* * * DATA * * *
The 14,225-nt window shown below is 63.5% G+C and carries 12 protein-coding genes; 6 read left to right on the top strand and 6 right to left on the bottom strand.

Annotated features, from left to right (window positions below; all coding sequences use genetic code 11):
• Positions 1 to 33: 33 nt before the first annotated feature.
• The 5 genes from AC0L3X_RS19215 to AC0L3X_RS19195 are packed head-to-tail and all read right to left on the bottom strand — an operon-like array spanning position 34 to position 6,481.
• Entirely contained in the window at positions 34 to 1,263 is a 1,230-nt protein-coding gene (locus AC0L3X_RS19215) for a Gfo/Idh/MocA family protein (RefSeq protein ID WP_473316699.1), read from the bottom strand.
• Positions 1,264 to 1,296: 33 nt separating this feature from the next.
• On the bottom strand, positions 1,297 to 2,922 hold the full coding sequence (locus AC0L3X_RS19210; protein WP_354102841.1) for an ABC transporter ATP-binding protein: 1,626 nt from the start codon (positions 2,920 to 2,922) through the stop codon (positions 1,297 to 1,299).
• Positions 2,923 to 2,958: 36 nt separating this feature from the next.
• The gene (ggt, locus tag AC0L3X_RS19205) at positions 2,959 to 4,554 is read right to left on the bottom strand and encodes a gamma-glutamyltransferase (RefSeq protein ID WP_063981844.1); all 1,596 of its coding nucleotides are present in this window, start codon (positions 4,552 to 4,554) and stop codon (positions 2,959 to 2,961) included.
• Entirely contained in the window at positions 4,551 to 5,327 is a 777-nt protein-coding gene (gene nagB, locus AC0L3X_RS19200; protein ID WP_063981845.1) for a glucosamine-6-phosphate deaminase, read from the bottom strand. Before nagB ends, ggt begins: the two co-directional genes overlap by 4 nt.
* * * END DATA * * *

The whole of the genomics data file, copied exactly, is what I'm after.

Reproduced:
The 14,225-nt window shown below is 63.5% G+C and carries 12 protein-coding genes; 6 read left to right on the top strand and 6 right to left on the bottom strand.

Annotated features, from left to right (window positions below; all coding sequences use genetic code 11):
• Positions 1 to 33: 33 nt before the first annotated feature.
• The 5 genes from AC0L3X_RS19215 to AC0L3X_RS19195 are packed head-to-tail and all read right to left on the bottom strand — an operon-like array spanning position 34 to position 6,481.
• Entirely contained in the window at positions 34 to 1,263 is a 1,230-nt protein-coding gene (locus AC0L3X_RS19215) for a Gfo/Idh/MocA family protein (RefSeq protein ID WP_473316699.1), read from the bottom strand.
• Positions 1,264 to 1,296: 33 nt separating this feature from the next.
• On the bottom strand, positions 1,297 to 2,922 hold the full coding sequence (locus AC0L3X_RS19210; protein WP_354102841.1) for an ABC transporter ATP-binding protein: 1,626 nt from the start codon (positions 2,920 to 2,922) through the stop codon (positions 1,297 to 1,299).
• Positions 2,923 to 2,958: 36 nt separating this feature from the next.
• The gene (ggt, locus tag AC0L3X_RS19205) at positions 2,959 to 4,554 is read right to left on the bottom strand and encodes a gamma-glutamyltransferase (RefSeq protein ID WP_063981844.1); all 1,596 of its coding nucleotides are present in this window, start codon (positions 4,552 to 4,554) and stop codon (positions 2,959 to 2,961) included.
• Entirely contained in the window at positions 4,551 to 5,327 is a 777-nt protein-coding gene (gene nagB, locus AC0L3X_RS19200; protein ID WP_063981845.1) for a glucosamine-6-phosphate deaminase, read from the bottom strand. Before nagB ends, ggt begins: the two co-directional genes overlap by 4 nt.